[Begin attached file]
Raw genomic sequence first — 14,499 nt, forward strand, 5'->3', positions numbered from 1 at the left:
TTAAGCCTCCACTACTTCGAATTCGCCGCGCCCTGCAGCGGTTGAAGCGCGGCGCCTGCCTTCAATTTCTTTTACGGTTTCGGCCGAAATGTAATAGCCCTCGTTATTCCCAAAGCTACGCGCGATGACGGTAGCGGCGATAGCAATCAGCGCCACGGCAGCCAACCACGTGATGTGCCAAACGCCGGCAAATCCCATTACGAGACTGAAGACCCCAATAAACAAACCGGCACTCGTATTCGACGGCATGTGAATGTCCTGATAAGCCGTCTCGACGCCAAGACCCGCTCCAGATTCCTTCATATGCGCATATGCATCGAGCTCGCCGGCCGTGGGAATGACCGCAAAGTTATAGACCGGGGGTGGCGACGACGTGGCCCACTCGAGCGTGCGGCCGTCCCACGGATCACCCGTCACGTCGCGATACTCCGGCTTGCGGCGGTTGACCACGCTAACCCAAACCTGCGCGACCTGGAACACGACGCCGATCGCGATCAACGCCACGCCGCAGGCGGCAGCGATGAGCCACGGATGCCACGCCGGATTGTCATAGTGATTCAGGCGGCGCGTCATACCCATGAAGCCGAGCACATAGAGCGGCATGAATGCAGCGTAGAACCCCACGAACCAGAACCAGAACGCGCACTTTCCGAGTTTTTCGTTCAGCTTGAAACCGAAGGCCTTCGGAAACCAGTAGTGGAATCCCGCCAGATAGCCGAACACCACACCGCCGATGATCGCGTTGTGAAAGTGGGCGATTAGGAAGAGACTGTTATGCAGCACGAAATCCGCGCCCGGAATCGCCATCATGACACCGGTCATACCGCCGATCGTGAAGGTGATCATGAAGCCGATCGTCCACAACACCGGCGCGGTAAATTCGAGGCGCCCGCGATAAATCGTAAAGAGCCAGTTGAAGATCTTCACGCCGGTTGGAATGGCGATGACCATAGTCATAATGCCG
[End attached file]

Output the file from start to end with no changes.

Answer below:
Raw genomic sequence first — 14,499 nt, forward strand, 5'->3', positions numbered from 1 at the left:
TTAAGCCTCCACTACTTCGAATTCGCCGCGCCCTGCAGCGGTTGAAGCGCGGCGCCTGCCTTCAATTTCTTTTACGGTTTCGGCCGAAATGTAATAGCCCTCGTTATTCCCAAAGCTACGCGCGATGACGGTAGCGGCGATAGCAATCAGCGCCACGGCAGCCAACCACGTGATGTGCCAAACGCCGGCAAATCCCATTACGAGACTGAAGACCCCAATAAACAAACCGGCACTCGTATTCGACGGCATGTGAATGTCCTGATAAGCCGTCTCGACGCCAAGACCCGCTCCAGATTCCTTCATATGCGCATATGCATCGAGCTCGCCGGCCGTGGGAATGACCGCAAAGTTATAGACCGGGGGTGGCGACGACGTGGCCCACTCGAGCGTGCGGCCGTCCCACGGATCACCCGTCACGTCGCGATACTCCGGCTTGCGGCGGTTGACCACGCTAACCCAAACCTGCGCGACCTGGAACACGACGCCGATCGCGATCAACGCCACGCCGCAGGCGGCAGCGATGAGCCACGGATGCCACGCCGGATTGTCATAGTGATTCAGGCGGCGCGTCATACCCATGAAGCCGAGCACATAGAGCGGCATGAATGCAGCGTAGAACCCCACGAACCAGAACCAGAACGCGCACTTTCCGAGTTTTTCGTTCAGCTTGAAACCGAAGGCCTTCGGAAACCAGTAGTGGAATCCCGCCAGATAGCCGAACACCACACCGCCGATGATCGCGTTGTGAAAGTGGGCGATTAGGAAGAGACTGTTATGCAGCACGAAATCCGCGCCCGGAATCGCCATCATGACACCGGTCATACCGCCGATCGTGAAGGTGATCATGAAGCCGATCGTCCACAACACCGGCGCGGTAAATTCGAGGCGCCCGCGATAAATCGTAAAGAGCCAGTTGAAGATCTTCACGCCGGTTGGAATGGCGATGACCATAGTCATAATGCCG